Good old days of venture
I've been going through my track record as we put our diligence materials together for our new fund.
One stark fact is how the venture business has changed. My last two operating jobs were at Shiva and New Oak Communications. Shiva raised a bit more than $8M in four rounds of financing from 1989 through 1994. That small amount of money came from two blue-chip investors -- Greylock and Kleiner Perkins. In those days, you dripped the money into the companies (the biggest round was $4M). Shiva went public in late 1994 with a $200M+ market cap and had a $2.4B market cap at it's peak in June 1996.
New Oak raised just under $12M in two rounds (including seed capital) in 1996 and 1997. When we sold the company in January 1998 for $156M, we still had $6M in the bank. So, in about 15 months we spent almost as much capital as Shiva spent in 5 years. Things were already accelerating, but no one complained about the outcome.
In looking at the venture deals I have been involved with since 1999 (14 deals), they have averaged $52M+ per deal! Unfortunately, not all of these companies had a successful outcome, and some of them may require additional capital. So, significantly more capital has gone into deals since 1999. Now, that is not a big surprise, but it is still stark to see the contrast.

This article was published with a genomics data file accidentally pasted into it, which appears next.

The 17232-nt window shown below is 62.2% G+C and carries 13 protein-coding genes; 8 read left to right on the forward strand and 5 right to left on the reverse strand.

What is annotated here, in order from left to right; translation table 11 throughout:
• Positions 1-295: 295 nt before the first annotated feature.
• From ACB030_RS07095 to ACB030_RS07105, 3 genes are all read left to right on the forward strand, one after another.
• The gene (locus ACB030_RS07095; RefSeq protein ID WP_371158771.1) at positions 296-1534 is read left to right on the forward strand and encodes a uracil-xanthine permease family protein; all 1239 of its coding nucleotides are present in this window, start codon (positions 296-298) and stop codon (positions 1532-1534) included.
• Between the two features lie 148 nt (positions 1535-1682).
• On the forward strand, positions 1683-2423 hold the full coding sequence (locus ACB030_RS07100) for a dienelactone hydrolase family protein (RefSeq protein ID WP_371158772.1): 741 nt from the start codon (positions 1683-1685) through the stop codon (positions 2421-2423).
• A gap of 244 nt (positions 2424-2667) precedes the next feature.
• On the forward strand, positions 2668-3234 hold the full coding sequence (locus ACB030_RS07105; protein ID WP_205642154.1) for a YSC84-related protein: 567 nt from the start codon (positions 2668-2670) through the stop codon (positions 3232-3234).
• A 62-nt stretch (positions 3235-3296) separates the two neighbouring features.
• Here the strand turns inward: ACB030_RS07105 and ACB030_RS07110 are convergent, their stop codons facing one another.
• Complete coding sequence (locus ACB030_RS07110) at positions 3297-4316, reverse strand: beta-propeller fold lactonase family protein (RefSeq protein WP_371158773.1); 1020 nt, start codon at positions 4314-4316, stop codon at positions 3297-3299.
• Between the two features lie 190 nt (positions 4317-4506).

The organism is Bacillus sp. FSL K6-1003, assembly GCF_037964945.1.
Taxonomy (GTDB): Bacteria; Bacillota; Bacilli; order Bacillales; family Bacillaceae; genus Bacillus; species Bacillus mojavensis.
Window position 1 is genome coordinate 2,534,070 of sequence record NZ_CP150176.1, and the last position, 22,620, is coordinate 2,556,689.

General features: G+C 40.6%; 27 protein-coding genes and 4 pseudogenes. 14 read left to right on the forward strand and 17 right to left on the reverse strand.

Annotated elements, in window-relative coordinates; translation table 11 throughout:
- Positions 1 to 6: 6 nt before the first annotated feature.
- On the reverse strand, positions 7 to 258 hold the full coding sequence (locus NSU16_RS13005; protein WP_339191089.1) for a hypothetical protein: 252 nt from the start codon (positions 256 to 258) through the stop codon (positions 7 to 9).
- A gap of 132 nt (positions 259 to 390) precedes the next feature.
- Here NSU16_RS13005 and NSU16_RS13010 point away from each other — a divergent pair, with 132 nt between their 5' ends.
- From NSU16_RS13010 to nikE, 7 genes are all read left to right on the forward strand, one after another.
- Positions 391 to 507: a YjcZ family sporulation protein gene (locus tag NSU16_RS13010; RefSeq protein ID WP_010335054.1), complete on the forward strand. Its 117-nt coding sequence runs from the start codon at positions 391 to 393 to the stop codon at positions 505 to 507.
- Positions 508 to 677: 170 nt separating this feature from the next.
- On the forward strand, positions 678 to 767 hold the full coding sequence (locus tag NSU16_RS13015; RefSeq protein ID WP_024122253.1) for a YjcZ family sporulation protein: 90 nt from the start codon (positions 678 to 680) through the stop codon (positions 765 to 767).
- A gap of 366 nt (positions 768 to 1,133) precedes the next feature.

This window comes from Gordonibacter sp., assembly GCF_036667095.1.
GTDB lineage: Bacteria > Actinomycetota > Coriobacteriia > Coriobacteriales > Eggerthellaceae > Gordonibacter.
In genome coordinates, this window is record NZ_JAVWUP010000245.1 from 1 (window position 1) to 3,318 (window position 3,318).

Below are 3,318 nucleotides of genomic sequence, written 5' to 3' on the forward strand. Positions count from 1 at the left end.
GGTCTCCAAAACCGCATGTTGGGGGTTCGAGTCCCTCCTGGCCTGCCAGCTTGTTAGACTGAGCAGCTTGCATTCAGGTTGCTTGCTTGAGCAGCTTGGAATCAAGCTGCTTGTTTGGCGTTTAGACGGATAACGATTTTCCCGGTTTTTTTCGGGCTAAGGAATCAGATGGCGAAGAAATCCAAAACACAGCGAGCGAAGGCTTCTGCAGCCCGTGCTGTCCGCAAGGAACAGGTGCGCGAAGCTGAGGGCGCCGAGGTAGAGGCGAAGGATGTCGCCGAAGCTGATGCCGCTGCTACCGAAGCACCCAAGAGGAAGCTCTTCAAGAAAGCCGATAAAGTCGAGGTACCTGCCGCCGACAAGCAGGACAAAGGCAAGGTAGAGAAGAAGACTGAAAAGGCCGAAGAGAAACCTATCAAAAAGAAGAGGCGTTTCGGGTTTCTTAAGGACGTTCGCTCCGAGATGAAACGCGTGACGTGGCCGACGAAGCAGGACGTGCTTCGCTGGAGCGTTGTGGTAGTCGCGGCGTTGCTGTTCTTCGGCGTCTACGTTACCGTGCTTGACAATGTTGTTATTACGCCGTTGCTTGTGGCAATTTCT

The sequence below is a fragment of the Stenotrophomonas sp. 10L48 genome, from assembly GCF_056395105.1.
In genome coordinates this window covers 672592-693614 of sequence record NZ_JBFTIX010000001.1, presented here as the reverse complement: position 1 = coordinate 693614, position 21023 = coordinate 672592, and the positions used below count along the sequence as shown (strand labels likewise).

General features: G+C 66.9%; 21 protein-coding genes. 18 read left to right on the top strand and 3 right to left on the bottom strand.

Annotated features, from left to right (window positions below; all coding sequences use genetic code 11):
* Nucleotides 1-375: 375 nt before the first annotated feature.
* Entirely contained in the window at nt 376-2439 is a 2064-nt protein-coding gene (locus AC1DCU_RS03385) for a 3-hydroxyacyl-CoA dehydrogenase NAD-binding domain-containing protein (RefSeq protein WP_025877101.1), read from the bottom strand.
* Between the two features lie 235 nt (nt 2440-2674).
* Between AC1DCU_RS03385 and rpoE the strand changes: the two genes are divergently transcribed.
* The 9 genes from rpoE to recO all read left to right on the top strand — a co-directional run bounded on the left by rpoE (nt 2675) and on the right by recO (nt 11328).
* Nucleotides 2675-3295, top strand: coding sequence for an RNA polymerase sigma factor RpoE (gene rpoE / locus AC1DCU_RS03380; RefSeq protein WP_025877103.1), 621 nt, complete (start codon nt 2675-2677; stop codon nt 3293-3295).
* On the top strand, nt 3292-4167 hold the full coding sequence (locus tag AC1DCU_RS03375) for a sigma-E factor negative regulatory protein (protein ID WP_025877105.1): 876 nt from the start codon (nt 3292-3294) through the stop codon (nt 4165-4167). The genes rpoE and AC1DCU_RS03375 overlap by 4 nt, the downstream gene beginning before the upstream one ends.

Of course, the problem is that with $12M of capital per deal, a $75-100M outcome is a very significant win. With $50M of capital per deal, you need a $300-400M outcome to achieve the same multiple. I think that there were proportionally many more $75-100M exits in the early to mid 90s than there are $300-400M exits today. So, it's much tougher for VCs to make the same type of returns now than it was before. And, that's a good reason why my new firm will be doing something different!
PS - Inflation is a small factor here. According to my quick check, there has been about 31% inflation in the past 10 years. So, it does make a difference on capital per deal, but not that big of a difference.